President Ma Ying-jeou’s (馬英九) demand that academics relaunch a study of the 228 Massacre in 1947 is part of his de-Taiwanization effort, and the president owes the victims and their families an apology, Democratic Progressive Party (DPP) lawmakers said yesterday.
Showing a document issued by the Presidential Office to Academia Sinica which recommended the institution’s Institute of Modern History revisit the controversial incident and uncover the “real facts,” DPP lawmakers told a press conference that it was part of Ma’s de-Taiwanization effort.
The document stemmed from a letter to Ma from Chinese Maritime Transport Ltd chairman John Peng’s (彭蔭剛) on Feb 21, which asked Ma to rehabilitate his late father, Peng Meng-chi (彭孟緝), a former commander at the Kaohsiung Fortress.
Peng Meng-chi was named by a government investigation into the massacre, published in 2006, as one of the people responsible for the deaths of many innocent Taiwanese as he had ordered a massacre in Kaohsiung, which later earned him the nickname the “Kaohsiung Butcher.”
“It is likely the last piece of the puzzle for Ma’s de-Taiwanization effort after the president’s attempt to revise high-school history textbooks last year,” DPP Legislator Chen Chi-mai (陳其邁) said.
Ma, who accused the DPP of a “desinicization” attempt when the party was in power between 2000 and 2008, has been trying to distort Taiwan’s history into one based on a China-centric perspective, evidenced by his instruction to merge Taiwanese and Chinese history textbooks in July last year, Chen said.
Chen also condemned Peng for his description of Taiwanese who died in the massacre as “thugs” in his letter, saying that Peng and Ma should apologize for vilifying those who perished and their families.
Chen has proposed legislation to subject those who deny or tone down the 228 Incident to up to five years in prison, referencing a German law on pro-Nazi violations.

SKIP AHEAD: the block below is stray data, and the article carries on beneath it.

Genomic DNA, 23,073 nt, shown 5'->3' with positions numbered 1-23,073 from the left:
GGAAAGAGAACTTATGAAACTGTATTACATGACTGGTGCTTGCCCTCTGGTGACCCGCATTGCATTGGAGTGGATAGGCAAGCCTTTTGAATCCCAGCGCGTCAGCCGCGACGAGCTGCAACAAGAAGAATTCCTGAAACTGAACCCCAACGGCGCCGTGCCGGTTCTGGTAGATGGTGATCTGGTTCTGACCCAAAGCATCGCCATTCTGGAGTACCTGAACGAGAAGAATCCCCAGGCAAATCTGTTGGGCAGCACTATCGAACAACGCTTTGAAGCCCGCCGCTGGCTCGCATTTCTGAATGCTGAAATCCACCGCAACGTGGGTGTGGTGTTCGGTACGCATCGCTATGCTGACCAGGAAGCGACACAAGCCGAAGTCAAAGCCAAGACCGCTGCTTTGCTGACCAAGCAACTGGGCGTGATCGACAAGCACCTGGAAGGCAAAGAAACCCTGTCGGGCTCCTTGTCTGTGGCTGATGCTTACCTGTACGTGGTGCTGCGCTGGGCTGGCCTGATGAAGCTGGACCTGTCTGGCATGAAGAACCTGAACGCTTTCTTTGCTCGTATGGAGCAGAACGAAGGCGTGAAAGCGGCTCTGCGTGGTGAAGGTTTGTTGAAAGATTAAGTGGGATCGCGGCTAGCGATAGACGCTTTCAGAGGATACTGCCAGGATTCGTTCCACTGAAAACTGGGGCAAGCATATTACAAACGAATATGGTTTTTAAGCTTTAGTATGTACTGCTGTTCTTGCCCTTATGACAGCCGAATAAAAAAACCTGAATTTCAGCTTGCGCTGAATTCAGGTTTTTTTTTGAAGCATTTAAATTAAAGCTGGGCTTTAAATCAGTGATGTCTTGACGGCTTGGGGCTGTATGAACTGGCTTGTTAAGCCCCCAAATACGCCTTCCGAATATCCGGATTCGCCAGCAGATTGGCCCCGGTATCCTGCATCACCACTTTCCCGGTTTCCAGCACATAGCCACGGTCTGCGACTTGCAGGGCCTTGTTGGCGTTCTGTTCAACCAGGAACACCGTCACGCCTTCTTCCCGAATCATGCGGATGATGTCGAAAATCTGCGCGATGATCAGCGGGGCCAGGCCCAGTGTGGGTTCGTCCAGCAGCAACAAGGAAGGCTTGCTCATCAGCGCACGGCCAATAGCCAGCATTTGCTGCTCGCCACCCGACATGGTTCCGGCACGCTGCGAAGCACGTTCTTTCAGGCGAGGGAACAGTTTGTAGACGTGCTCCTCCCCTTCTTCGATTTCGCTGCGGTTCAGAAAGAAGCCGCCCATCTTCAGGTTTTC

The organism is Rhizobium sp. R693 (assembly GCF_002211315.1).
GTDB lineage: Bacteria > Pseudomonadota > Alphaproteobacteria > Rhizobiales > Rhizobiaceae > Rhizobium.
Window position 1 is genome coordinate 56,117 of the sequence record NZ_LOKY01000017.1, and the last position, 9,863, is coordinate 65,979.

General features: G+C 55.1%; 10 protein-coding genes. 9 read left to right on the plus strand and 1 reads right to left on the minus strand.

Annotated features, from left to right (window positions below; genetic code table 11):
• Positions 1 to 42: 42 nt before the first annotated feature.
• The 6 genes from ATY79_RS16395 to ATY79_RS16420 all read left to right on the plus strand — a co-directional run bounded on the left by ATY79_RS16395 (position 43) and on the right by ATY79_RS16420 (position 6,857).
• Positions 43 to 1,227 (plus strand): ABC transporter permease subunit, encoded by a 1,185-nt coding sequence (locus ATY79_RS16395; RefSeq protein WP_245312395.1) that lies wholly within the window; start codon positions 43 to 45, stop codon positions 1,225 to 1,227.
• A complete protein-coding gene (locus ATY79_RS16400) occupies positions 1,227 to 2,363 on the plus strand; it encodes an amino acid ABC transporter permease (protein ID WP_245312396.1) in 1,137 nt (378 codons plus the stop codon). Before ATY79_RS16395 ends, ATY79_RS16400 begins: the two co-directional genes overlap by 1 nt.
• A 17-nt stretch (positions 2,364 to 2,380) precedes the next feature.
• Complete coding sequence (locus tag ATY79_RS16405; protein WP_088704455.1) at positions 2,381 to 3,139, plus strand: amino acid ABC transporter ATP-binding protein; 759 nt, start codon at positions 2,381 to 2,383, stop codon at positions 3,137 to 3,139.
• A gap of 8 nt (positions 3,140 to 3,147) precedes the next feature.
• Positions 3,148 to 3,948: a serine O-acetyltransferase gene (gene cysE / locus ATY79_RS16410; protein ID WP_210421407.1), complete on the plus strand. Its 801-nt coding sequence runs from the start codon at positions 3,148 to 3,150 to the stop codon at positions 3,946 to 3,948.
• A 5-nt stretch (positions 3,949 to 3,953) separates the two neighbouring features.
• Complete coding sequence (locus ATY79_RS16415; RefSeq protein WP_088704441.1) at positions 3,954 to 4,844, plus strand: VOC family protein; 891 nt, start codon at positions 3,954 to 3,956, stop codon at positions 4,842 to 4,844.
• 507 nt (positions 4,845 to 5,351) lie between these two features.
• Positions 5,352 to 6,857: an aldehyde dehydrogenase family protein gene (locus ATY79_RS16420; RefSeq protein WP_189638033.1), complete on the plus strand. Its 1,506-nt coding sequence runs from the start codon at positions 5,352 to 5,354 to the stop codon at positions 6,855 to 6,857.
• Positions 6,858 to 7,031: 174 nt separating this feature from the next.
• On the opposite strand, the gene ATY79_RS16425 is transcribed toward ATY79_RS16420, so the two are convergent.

Ma should explain whether he agrees with Peng’s view of the massacre and should “face the tragedy with humility,” DPP Legislator Cheng Li-chiun (鄭麗君) said.
“Ma’s attempt to rewrite history would be unacceptable in any other democracy, especially when many victims’ families who witnessed the massacre are still alive,” said DPP Legislator Hsiao Bi-khim (蕭美琴), who recently urged the government to extend the period victims’ families can apply for compensation because some were not aware that their relatives were executed until after 1996 — the deadline for applications.
Ma should be ashamed of his “two-handed strategy” — offering sympathy to the victims and their families every year on one hand, while trying to distort history on the other, Hsiao said.
Chen Yi-shen (陳儀深), an assistant researcher at the Institute of Modern History and an expert on Taiwan’s modern history, said various studies showed that Peng Meng-chi’s responsibility for ordering the massacre in Kaohsiung was “indisputable.”
Peng Meng-chi’s role in history should be remembered as more than just a commander who ordered the brutal massacre, Chen said, as Peng was later promoted to commander of the Taiwan Garrison Command, which was responsible for suppressing and killing many democracy activists during the White Terror period.